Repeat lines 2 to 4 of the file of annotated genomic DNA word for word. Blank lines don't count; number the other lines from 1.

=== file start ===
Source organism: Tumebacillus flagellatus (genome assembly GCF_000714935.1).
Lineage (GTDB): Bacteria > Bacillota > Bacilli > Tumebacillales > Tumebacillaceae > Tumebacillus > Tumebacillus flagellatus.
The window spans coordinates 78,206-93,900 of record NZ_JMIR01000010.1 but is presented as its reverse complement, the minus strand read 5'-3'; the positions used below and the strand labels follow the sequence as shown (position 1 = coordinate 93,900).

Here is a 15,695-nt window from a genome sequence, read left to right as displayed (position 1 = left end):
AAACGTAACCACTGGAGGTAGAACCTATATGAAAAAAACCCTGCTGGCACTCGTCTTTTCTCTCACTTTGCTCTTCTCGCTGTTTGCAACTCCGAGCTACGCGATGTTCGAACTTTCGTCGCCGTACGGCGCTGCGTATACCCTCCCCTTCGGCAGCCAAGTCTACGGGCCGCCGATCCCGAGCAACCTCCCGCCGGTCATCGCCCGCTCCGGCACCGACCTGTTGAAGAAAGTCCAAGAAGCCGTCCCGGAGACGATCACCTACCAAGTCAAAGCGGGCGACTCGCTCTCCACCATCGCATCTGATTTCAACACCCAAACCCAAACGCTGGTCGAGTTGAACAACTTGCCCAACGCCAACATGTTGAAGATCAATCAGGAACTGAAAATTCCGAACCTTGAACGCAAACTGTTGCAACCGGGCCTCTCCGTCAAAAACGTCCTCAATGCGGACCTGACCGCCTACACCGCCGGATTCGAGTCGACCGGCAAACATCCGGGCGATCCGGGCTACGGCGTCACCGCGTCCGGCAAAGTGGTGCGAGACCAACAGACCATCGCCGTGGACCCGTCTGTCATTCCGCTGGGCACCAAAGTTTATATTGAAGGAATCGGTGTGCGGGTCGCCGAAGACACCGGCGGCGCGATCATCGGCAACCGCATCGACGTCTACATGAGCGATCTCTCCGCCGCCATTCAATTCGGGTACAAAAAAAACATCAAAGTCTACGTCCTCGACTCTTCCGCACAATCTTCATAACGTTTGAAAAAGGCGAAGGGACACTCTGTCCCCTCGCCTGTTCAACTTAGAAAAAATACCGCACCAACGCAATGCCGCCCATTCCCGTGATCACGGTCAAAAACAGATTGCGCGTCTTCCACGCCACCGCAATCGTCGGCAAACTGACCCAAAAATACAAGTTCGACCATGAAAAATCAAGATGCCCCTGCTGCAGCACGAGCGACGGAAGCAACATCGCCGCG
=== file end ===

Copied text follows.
Lineage (GTDB): Bacteria > Bacillota > Bacilli > Tumebacillales > Tumebacillaceae > Tumebacillus > Tumebacillus flagellatus.
The window spans coordinates 78,206-93,900 of record NZ_JMIR01000010.1 but is presented as its reverse complement, the minus strand read 5'-3'; the positions used below and the strand labels follow the sequence as shown (position 1 = coordinate 93,900).

Here is a 15,695-nt window from a genome sequence, read left to right as displayed (position 1 = left end):